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"I want to thank the Arms Control Association … for being such effective advocates for sensible policies to stem the proliferation of weapons of mass destruction, and most importantly, reduce the risk of nuclear war."
– Senator Joe Biden
January 28, 2004
U.S. Renews Fighter Exports to Pakistan
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Zachary Ginsburg

The United States recently delivered two used F-16B jets to Pakistan and announced plans to donate another two dozen. In a deal announced last September, the United States is also set to sell Pakistan 18 new F-16C/D fighters for delivery in 2010 and upgrades for its current fleet of 34 F-16 combat aircraft.

U.S. Ambassador to Pakistan Anne W. Patterson said at a July 10 transfer ceremony at Pakistan’s Sargodha Air Force Base that the planes are “symbolic of our commitment to assist Pakistan in improving its ability to secure its territory.” Pakistani Air Chief Marshal Tanvir Mehmood Ahmed has told news agencies that he expects 10 more used jets to be delivered by the end of 2008.

A Department of Defense spokesperson told Arms Control Today July 25 that Pakistan will not pay for the used, older model F-16s, whose flying conditions vary, but will assume the costs for refurbishing and modernizing them. The U.S. government cleared Islamabad last year for about $2.1 billion of new weapons, avionics, engines, and other equipment for F-16 fighters. (See ACT, November 2006. )

In late 2005, the United States donated two F-16A fighters to Pakistan in the first transfer of fighter aircraft to that state since 1990. That year, President George H.W. Bush blocked arms sales to Pakistan because his administration would not certify under U.S. law that Islamabad did not possess a nuclear device. Seeking Pakistan’s allegiance after the September 11 attacks, President George W. Bush waived the prohibitions. (See ACT, October 2001. )

Pakistan is supposed to begin receiving the 18 new, top-of-the-line F-16C/Ds in three years and has the option to purchase 18 more. Under U.S. law, Congress was notified of the possible sales, and the House International Relations Committee subsequently convened a hearing in July 2006 in which members blasted the Bush administration for not sufficiently consulting them about the deal. Legislators did not block the transaction—that would require a two-thirds supermajority—but some strongly rebuked the administration. (See ACT, September 2006. )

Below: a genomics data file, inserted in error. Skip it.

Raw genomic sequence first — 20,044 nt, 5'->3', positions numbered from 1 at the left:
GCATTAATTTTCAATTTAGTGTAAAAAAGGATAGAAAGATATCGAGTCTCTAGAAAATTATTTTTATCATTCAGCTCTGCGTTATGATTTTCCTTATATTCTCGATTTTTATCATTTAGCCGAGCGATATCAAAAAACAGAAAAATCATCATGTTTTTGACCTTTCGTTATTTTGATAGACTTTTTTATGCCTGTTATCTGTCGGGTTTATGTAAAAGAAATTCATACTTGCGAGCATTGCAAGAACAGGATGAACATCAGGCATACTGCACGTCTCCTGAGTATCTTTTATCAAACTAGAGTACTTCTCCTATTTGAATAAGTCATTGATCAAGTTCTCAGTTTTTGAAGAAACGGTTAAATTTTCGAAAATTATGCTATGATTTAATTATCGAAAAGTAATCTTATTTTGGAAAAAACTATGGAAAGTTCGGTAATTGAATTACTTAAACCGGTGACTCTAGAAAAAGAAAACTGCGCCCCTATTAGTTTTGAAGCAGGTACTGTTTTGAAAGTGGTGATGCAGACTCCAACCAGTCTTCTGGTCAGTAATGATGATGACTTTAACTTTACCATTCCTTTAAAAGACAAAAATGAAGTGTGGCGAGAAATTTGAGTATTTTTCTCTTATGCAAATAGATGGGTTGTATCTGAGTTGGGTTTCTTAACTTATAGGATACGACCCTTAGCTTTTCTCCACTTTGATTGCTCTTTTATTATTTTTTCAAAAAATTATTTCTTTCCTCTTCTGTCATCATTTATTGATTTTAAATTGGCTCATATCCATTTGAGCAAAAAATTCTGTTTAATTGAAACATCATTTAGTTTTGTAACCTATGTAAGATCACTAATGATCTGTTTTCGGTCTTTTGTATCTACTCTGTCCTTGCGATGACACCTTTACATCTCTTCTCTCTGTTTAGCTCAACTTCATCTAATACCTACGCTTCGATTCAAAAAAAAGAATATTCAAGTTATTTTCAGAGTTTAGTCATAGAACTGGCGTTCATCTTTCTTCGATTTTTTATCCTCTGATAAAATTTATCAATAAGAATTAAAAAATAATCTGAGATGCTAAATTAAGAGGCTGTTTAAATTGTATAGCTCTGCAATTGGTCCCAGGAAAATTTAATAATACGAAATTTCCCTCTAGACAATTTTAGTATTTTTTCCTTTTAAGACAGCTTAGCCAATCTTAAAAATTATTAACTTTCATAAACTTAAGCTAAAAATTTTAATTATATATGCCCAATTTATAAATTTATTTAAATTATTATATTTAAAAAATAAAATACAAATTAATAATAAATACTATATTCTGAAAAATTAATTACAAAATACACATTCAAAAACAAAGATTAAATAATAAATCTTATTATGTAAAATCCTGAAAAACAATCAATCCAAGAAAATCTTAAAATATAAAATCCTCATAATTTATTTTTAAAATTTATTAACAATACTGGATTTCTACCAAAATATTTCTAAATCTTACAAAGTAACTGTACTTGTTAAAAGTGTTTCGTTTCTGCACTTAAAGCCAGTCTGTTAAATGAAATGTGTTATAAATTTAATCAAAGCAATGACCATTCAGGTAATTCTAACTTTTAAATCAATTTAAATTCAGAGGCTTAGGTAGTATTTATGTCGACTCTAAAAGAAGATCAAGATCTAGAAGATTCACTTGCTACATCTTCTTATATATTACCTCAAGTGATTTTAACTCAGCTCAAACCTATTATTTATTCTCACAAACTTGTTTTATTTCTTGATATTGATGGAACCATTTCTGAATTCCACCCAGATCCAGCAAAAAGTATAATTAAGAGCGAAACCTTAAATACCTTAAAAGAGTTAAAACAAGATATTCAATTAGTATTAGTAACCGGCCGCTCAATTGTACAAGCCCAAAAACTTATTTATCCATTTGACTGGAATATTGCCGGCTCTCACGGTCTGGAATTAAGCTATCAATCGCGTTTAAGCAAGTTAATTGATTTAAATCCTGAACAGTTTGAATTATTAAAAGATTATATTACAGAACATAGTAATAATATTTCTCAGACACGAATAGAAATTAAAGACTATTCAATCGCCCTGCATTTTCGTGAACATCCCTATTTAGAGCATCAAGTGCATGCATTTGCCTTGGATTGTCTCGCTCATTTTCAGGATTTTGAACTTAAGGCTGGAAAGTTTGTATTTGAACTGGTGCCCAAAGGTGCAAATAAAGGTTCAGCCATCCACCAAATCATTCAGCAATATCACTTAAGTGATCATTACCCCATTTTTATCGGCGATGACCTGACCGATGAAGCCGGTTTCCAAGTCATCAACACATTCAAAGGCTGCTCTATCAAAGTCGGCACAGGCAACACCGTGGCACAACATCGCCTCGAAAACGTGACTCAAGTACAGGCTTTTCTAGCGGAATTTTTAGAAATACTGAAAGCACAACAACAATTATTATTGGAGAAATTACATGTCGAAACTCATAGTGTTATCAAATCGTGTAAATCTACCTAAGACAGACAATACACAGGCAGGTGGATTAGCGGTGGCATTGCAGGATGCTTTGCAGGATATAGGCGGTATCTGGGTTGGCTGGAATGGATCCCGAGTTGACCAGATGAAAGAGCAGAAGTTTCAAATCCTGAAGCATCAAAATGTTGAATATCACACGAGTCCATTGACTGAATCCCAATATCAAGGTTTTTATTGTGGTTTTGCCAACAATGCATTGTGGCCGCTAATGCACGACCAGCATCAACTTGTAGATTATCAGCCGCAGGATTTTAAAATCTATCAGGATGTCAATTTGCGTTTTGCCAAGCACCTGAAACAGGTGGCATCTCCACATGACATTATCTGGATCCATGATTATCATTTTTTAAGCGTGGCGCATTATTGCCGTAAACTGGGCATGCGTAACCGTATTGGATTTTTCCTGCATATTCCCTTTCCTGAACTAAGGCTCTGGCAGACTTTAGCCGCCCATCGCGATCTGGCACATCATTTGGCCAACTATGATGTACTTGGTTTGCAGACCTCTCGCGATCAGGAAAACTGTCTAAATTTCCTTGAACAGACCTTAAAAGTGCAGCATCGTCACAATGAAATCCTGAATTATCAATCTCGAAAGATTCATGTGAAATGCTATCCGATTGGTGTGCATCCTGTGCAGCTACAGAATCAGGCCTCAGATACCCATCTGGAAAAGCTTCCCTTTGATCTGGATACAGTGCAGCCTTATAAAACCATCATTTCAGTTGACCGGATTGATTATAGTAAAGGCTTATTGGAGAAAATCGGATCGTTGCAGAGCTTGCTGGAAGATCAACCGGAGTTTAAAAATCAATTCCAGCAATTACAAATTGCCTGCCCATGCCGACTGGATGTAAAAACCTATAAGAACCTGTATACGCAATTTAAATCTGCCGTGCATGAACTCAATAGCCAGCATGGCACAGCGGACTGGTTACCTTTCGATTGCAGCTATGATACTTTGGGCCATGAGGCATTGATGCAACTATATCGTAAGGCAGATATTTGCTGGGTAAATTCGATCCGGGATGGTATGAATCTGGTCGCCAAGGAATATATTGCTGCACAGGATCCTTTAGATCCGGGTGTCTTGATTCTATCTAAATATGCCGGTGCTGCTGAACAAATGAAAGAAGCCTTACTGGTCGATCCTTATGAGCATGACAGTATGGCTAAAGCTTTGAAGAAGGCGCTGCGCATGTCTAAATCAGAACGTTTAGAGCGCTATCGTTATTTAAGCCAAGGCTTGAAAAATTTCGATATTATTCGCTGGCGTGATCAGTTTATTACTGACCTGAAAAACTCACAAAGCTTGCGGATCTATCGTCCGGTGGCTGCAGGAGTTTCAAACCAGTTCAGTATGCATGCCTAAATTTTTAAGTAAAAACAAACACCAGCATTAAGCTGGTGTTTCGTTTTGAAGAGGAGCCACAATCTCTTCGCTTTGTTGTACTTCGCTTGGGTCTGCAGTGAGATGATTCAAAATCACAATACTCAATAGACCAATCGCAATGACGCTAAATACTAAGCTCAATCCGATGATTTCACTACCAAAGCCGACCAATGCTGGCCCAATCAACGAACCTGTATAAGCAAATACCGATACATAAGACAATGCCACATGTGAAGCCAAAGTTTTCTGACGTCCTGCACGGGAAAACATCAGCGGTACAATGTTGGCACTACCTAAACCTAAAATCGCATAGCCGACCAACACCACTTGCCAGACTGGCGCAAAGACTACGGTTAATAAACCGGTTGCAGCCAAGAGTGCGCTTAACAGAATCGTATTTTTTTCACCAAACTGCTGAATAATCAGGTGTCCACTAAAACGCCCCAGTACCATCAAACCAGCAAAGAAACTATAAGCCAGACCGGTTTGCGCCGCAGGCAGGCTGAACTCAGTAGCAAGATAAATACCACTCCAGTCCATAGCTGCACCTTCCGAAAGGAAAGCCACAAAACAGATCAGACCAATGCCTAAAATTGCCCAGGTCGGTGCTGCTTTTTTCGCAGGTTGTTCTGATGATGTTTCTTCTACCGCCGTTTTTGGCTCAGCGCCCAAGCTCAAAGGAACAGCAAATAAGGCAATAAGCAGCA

At the hearing, lawmakers such as Chairman Henry Hyde (R-Ill.) and ranking member Rep. Tom Lantos (D-Calif.), who is currently chairman, expressed concerns about the potential for unauthorized dissemination of sensitive technologies and for modification of the F-16s to carry nuclear weapons. Broad speculation exists that Pakistan modified previously delivered U.S. F-16s for nuclear delivery missions.

Administration officials assured Congress that the planes would be subject to more strict security measures by Pakistan and more robust U.S. oversight than in previous transfers between the two countries. “We’ve put into the deal that [Pakistan] must comply with the approved security plans before we’ll release any systems in a sale,” then-Assistant Secretary of State for Political-Military Affairs John Hillen testified. These “security plans,” according to Hillen, would include “a very enhanced end-use monitoring program [and] semiannual inventories of all F-16 aircraft, equipment, and munitions, including related technical data.”

In recent interviews, neither U.S. nor Pakistani officials would provide any further details to Arms Control Today on the security arrangements.

President Bush signed into law Aug. 3 legislation that could block future F-16 transfers. The Implementing the 9/11 Commission Recommendations Act prohibits the sale of military equipment to Pakistan if it is not “committed to eliminating the Taliban” within its borders. However, the determination of whether Pakistan is progressing aggressively enough against the Taliban will be left up to the president, who has said he views Pakistan as a key ally.

Pakistan’s neighbor and rival, India, has publicly worried about the U.S. F-16 transfers. The Pentagon, however, noted in June 2006 that the exports “would not significantly reduce India’s quantitative or qualitative military advantage.”

Still, New Delhi is exploring the purchase of U.S. combat aircraft to fill an Indian procurement goal of 126 planes. India is eyeing both F-16s and newer F-35 Joint Strike Fighters, but it may instead opt for Russian MiG-35s.